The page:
5. Select the Printer pull-down menu.
      6. Select Pause.
    • Right-click the printer icon on the lower-right corner of the task bar.

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Getting Out:

  • There are two easy ways to minimize all open windows at once:
    1. Use your right mouse button to click an empty grey area on the Taskbar, and then click "Minimize All Windows".
    2. Hold the Start key down and press M.
  • To delete your items (moving it to the Recycle Bin) without confirmation, scroll the left pane to the bottom and drag the Recycle Bin icon into the “Send To" folder in C:\Windows. When asked to create a shortcut, click “Yes". Go to the Send To folder and rename the item whatever you wish. Then Right-Click the desired file, choose “Send To", then click your Recycle Bin shortcut. Instant delete to the Recycle Bin without confirmation.

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  • There is a limit of 512 files per directory folder.
  • Windows 95 introduced the protected-mode 32-bit VFAT method which uses the Installable File System (IFS) drivers to access 12 or 16 bit FAT tables. The VFAT system replaces the Windows 3.x SMARTDRV disk caching utility with a protected mode driver named VCACHE.

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Precautionary Maintenance:

  • Before starting setup, get a blank diskette to create an Emergency Repair Disk. Setup creates it with operating system files and utility programs for troubleshooting startup problems. Use it to boot up the system in Safe mode and display a DOS command-line prompt.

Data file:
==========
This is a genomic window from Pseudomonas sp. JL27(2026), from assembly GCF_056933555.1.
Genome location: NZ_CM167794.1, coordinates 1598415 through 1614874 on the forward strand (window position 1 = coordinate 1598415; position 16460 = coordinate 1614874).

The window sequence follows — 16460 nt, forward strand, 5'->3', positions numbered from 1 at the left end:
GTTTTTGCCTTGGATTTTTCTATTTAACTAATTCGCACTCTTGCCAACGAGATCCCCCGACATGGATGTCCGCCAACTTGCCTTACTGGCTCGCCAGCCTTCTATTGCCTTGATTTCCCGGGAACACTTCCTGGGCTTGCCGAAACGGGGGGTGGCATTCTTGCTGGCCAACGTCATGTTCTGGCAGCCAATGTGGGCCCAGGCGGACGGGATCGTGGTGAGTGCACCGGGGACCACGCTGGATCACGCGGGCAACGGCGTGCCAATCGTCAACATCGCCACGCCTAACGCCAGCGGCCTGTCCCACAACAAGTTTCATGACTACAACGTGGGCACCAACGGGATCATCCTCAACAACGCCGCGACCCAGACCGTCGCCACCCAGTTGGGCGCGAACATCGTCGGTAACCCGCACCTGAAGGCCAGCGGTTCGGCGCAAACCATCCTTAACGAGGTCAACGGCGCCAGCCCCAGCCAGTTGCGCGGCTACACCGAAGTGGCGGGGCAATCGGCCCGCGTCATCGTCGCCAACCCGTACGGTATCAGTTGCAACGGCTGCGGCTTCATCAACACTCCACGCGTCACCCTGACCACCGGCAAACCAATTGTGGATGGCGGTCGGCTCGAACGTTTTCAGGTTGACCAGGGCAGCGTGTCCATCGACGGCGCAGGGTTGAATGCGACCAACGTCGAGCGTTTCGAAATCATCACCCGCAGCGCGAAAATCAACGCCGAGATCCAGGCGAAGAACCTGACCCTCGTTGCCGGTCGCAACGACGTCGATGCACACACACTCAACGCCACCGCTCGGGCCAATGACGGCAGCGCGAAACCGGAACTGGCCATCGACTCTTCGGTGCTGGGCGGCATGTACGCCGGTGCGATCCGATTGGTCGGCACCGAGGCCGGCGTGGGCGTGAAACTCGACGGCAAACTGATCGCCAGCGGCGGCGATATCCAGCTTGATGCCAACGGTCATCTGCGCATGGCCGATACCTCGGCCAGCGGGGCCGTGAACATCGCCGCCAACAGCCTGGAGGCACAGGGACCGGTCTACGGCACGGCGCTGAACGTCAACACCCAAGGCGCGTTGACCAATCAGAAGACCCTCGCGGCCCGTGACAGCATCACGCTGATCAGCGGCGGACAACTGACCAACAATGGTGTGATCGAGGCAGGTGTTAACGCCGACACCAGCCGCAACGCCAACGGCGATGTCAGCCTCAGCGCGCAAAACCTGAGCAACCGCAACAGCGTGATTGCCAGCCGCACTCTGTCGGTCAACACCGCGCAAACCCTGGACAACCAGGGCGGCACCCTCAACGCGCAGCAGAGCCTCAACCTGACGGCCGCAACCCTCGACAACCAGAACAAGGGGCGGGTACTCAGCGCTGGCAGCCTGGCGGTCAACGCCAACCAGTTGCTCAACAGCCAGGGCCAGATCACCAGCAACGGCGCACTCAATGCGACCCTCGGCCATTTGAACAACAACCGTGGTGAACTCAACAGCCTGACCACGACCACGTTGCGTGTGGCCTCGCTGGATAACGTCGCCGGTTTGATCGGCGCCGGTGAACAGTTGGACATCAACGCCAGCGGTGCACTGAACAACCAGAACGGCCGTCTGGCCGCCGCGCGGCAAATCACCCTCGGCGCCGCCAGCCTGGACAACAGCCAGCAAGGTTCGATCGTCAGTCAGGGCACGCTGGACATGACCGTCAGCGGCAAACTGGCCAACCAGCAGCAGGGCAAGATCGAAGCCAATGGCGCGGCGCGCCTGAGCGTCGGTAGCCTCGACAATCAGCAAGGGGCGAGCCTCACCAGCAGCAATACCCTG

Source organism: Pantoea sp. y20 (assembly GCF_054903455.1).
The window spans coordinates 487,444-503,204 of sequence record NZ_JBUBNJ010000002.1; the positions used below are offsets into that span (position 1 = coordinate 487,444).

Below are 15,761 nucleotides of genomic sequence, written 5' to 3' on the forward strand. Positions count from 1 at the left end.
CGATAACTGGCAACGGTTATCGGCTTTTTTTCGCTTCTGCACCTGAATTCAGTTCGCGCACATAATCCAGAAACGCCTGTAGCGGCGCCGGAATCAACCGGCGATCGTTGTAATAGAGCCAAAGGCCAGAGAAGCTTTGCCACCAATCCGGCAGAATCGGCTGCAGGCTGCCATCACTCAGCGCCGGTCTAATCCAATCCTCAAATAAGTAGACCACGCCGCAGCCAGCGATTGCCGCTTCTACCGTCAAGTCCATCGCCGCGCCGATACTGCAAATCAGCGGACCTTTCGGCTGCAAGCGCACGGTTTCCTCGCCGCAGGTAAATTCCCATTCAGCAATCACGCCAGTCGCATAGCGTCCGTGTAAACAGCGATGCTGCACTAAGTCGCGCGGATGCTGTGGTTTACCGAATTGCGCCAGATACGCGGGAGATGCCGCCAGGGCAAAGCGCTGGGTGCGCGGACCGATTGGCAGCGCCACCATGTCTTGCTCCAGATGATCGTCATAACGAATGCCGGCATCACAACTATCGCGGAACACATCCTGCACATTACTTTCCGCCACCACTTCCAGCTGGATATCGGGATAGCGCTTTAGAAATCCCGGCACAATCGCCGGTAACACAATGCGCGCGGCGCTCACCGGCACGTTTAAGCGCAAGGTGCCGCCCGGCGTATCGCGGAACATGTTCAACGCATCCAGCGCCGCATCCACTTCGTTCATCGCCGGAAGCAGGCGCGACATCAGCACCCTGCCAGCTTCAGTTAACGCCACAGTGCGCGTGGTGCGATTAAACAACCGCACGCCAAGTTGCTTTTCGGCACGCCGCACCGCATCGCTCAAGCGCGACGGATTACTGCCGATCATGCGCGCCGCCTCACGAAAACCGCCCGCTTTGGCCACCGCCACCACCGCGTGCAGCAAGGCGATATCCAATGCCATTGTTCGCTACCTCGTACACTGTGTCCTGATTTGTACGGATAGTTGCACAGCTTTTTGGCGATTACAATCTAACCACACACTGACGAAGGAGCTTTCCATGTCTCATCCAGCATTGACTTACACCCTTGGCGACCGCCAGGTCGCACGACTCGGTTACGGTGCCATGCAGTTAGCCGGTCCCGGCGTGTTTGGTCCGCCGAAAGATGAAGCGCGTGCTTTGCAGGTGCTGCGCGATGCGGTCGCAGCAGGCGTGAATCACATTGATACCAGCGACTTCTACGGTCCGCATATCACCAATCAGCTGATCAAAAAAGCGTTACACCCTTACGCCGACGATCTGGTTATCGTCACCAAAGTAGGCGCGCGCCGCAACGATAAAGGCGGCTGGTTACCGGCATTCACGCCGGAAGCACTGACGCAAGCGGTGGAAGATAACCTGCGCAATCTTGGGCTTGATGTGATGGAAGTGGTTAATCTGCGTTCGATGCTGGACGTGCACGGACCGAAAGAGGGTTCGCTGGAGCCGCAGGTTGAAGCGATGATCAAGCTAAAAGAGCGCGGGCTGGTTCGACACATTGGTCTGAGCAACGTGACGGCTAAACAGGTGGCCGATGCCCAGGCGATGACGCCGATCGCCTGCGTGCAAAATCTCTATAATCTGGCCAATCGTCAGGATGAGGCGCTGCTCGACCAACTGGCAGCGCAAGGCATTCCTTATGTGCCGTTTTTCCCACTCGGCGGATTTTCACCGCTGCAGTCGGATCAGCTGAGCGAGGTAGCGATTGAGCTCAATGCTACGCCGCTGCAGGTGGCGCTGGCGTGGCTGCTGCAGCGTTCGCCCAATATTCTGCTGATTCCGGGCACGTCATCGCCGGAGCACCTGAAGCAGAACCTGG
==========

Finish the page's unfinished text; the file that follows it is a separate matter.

• Safe mode can also be accessed by typing Win /d:m at the DOS prompt, or by pressing the F5 function key during startup.
  • Every time you change the hardware, create a startup disk through the Control Panel's Add/Remove Programs icon.
  • A hard drive should be defragmented once a month. From the Start menu, select Programs, Accessories, Systems Tools, Disk Defragmenter. Don't use older programs which do not recognize Windows 95's longer file names.
  • Windows Temporary files *.TMP.
  • The “Windows/Temporary Internet files" could grow quite large. Press Alt-Enter to select all files and press Delete. Click “Yes" to each prompt about deleting Cookies. (See Ways to deal with cookies
  • To empty the Recycle Bin ...
  • ScanDisk, in the System Tools folder, to check your hard disk for errors.

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Sources of Tips:

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System Diagnostics:

  • As Windows 95 runs, it outputs several logs in the drive's root directory. These text files can be viewed using a text editor program such as NOTEPAD or WORDPAD to diagnose problems.
    • SETUPLOG.TXT tracks the events of the Setup process.
    • The BOOTUPLOG.TXT file tracks the events of the Startup procedure.
    • DETLOG.TXT lists information about the detection module running when the system crashed. This is the text version of the binary Detect Crash log created when the system crashes during the hardware detection portion of the startup procedure.

  • Run Microsoft's DXDIAG to see whether the drivers installed on your system was tested by Microsoft's Hardware Quality Labs.

  • Download WinTune97 for WinNT (1.5MB) or run WinTune98 using MS Internet Explorer 4 to analyze CPU and Direct3D video performance.
    PowerQuest has utilities to retrieve data from drives which have been formatted.
    Symantec Norton writes information on disks during data recovery.
    McAfee/Network Associates

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Next: Installing Windows